How much food does a breastfed baby need?

Ewan has been eating food for 2 months now, but I've been unsure about how much he should eat and what foods are the best, so I looked up the World Health Organization's (WHO) guidelines.  If older babies who are still nursing aren't fed healthy complementary foods, even a baby in the USA can become under-nourished.

Of course, the American Academy of Pediatrics and the WHO recommend exclusive breastfeeding for the first 4-6 months.  The closer to 6 months you wait, the better because milk gives everything a baby needs until sometime between 6 and 12 months.  Exclusive breastfeeding means NOTHING but breastmilk.  No water.  No formula (it may as well be adult food).  No rice cereal.  Medicines intended for babies are ok.

If your baby can't sit up by him or herself, it's best to wait.  I know that the Gerber baby food containers have foods they say are appropriate for the "Supported Sitter" but sitting up is an important milestone to wait for.  Gerber just wants to sell baby food to eager parents and grandparents.  If the baby does not lean toward the spoon and look interested (which probably won't happen if she can't sit up) then she's not ready for food.

So how much food does the 6 month old need?  The WHO says that 6-8 month olds should have 2-3 meals per day.  I've heard from other sources that starting with 1 and increasing to 2 at this age is fine. WHO says that 6-8 month olds eat about 2-3 Tablespoons of food per meal at first, but will increase to 1/2 of a 250mL cup of total food per meal.  In the US, our "cup" is 236mL, so a little more than 1/2 cup.  But, the amount of breastmilk intake should not decrease.  WHO also says that it's ok to offer small nutritious snacks at this stage.

Ewan is almost 8 months and I can only get him to eat a few tablespoons of food.  He's teething currently, so that is interfering with his eating some days, possibly.  He has also started to be pickier than he was at first.  He used to eat pretty much anything I gave him, but now he won't open his mouth for certain things.  He will open a little to taste what's on the spoon and if he doesn't like it, he won't accept a full bite.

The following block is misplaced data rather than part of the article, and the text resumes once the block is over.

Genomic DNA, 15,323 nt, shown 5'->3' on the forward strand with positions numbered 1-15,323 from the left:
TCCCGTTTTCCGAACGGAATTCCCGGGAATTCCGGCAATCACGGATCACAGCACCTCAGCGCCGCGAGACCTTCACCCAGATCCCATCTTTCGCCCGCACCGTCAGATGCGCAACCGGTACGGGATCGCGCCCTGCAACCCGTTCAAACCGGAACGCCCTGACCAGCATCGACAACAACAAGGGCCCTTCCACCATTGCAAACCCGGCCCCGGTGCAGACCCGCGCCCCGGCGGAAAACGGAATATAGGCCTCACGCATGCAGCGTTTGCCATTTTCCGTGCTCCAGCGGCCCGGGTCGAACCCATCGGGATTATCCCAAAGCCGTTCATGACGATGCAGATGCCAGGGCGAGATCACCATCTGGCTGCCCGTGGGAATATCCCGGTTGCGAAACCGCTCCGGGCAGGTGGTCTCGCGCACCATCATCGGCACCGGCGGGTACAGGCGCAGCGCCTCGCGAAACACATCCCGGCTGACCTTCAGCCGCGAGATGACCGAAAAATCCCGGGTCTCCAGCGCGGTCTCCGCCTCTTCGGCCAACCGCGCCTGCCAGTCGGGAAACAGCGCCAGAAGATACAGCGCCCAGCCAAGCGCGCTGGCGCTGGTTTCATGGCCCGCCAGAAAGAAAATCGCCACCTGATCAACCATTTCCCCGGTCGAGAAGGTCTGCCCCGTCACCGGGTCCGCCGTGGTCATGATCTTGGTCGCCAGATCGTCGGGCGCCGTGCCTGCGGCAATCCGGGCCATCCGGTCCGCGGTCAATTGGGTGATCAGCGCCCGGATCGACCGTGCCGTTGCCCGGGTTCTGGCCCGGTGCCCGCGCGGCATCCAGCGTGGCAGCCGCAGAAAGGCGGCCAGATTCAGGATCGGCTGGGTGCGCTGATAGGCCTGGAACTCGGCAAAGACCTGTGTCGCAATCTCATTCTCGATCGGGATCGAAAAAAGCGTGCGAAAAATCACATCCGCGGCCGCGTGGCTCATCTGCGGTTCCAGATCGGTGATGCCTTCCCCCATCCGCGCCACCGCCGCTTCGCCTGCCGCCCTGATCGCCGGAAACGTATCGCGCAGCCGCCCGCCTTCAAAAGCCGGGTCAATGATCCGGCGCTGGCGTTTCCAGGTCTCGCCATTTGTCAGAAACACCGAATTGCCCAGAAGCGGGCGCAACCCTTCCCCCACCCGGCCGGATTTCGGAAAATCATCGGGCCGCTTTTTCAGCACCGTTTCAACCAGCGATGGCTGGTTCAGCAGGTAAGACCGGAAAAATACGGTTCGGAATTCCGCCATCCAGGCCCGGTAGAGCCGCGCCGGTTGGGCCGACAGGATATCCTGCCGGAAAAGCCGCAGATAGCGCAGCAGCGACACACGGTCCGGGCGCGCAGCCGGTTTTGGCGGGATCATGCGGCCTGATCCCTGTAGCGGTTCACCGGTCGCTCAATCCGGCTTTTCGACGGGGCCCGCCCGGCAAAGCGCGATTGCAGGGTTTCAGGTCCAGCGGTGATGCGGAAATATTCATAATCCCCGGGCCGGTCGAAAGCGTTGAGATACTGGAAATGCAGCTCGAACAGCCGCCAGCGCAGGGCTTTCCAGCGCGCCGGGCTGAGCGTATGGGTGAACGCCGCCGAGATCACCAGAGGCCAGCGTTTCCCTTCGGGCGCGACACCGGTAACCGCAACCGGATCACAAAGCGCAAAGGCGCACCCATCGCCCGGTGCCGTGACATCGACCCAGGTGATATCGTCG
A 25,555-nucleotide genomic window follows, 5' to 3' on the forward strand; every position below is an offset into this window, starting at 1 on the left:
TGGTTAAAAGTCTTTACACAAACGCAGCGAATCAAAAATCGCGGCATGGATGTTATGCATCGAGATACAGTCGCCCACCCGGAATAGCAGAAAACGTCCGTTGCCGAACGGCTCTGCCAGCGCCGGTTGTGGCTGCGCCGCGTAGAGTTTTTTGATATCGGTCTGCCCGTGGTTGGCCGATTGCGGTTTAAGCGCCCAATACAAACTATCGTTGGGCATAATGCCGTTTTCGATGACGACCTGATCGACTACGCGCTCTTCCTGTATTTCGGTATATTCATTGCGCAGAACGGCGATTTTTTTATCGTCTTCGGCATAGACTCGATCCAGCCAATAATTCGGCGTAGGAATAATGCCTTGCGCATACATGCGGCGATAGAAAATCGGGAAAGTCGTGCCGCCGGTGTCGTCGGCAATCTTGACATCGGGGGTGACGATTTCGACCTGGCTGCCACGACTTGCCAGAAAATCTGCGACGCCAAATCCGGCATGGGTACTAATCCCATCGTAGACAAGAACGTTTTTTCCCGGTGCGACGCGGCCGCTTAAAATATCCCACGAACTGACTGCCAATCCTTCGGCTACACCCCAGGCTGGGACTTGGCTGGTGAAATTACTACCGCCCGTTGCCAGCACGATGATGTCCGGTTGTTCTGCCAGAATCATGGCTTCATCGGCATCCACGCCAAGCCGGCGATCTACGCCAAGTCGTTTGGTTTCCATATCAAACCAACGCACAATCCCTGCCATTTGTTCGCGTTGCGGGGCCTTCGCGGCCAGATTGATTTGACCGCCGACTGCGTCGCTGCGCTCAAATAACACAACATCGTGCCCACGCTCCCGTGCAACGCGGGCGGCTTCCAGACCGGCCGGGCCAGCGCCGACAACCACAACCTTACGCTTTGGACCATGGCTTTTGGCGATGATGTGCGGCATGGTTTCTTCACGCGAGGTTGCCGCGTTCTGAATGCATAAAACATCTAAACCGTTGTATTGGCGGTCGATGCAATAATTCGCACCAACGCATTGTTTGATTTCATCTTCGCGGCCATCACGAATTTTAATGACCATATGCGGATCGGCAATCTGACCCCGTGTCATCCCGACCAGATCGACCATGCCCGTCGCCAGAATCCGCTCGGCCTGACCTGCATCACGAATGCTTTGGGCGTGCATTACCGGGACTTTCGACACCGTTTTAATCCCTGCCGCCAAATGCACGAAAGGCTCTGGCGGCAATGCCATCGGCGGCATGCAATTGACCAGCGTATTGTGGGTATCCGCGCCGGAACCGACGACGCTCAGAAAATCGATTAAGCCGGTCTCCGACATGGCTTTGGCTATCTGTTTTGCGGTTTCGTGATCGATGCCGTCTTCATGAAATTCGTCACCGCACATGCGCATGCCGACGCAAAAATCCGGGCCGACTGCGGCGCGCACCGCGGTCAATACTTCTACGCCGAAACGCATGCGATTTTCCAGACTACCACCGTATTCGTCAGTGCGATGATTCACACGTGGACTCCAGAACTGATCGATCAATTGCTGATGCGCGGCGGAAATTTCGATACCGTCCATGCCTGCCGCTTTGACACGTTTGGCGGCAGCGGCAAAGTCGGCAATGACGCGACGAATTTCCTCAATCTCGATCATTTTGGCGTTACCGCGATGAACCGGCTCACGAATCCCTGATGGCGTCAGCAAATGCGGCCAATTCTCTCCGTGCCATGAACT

I've been consulting for their advice, as well.  They have recipes, sample menus and nutrition information.  Their page on 6-8 month olds has similar information as the WHO page.  They also have a page that discusses how to read your baby's cues and know if your baby is eating enough.

For breastfed babies 9-11 months, the WHO says that they should eat 3-4 meals per day and eat 1/2 of a 250mL cup per meal, and 1-2 snacks may be offered.

For breastfed babies 1-2 years old, the WHO says 3-4 meals plus 1-2 snacks, and the baby should eat a full 250mL cup of food per meal.

The WHO page does not say at what point breastmilk intake should decrease, and they recommend continued breastfeeding to 2 years.  Nancy Mohrbacher says in Breastfeeding Made Simple that by 4 weeks, babies begin drinking 25-35 ounces (740-1035mL) of milk per day and that this will continue for the first 6 months, when after that the milk intake will decrease as food intake increases.  I still practice on-demand nursing with Ewan, but he has fallen into more of a routine than he had before he reached 6 months.  I talk about that in this previous post.

Many American pediatricians suggest weaning at 1 year and replacing with cow's milk, but why?  I'm not sure.  Mom's milk is the best nutrition, so why switch to cow's milk when the baby's brain is still developing and still needs optimum nutrition?  Ewan was cow's milk intolerant as a newborn so I may not introduce cow's milk products until after 2 years anyway.  I have given him sheep's milk yogurt mixed into other things such as banana or beans.  (Try plain yogurt and black beans!  It's really good!)

The best advice I have seen is:
-Nurse your baby often (to ensure adequate milk intake)
-Let him or her eat as much complementary food as he or she will eat (hunger should dictate food intake)
-Feed your baby at family meal times (because babies love to mimic others)